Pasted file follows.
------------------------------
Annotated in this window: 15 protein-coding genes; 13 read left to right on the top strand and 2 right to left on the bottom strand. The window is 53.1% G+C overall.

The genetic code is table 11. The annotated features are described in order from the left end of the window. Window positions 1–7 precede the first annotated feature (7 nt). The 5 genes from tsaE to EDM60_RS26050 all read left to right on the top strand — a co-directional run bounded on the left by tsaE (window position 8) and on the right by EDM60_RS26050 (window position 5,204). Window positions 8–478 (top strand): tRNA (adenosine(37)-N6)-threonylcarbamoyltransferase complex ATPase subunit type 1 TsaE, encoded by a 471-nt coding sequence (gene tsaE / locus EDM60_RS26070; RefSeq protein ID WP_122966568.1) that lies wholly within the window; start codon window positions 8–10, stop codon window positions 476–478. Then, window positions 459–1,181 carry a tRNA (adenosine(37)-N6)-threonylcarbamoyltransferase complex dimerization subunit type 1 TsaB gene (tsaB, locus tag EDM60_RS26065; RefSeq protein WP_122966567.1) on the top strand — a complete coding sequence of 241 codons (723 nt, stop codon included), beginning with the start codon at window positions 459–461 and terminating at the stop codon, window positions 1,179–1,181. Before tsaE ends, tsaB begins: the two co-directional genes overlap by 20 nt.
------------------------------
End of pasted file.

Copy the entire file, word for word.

Annotated in this window: 15 protein-coding genes; 13 read left to right on the top strand and 2 right to left on the bottom strand. The window is 53.1% G+C overall.

The genetic code is table 11. The annotated features are described in order from the left end of the window. Window positions 1–7 precede the first annotated feature (7 nt). The 5 genes from tsaE to EDM60_RS26050 all read left to right on the top strand — a co-directional run bounded on the left by tsaE (window position 8) and on the right by EDM60_RS26050 (window position 5,204). Window positions 8–478 (top strand): tRNA (adenosine(37)-N6)-threonylcarbamoyltransferase complex ATPase subunit type 1 TsaE, encoded by a 471-nt coding sequence (gene tsaE / locus EDM60_RS26070; RefSeq protein ID WP_122966568.1) that lies wholly within the window; start codon window positions 8–10, stop codon window positions 476–478. Then, window positions 459–1,181 carry a tRNA (adenosine(37)-N6)-threonylcarbamoyltransferase complex dimerization subunit type 1 TsaB gene (tsaB, locus tag EDM60_RS26065; RefSeq protein WP_122966567.1) on the top strand — a complete coding sequence of 241 codons (723 nt, stop codon included), beginning with the start codon at window positions 459–461 and terminating at the stop codon, window positions 1,179–1,181. Before tsaE ends, tsaB begins: the two co-directional genes overlap by 20 nt.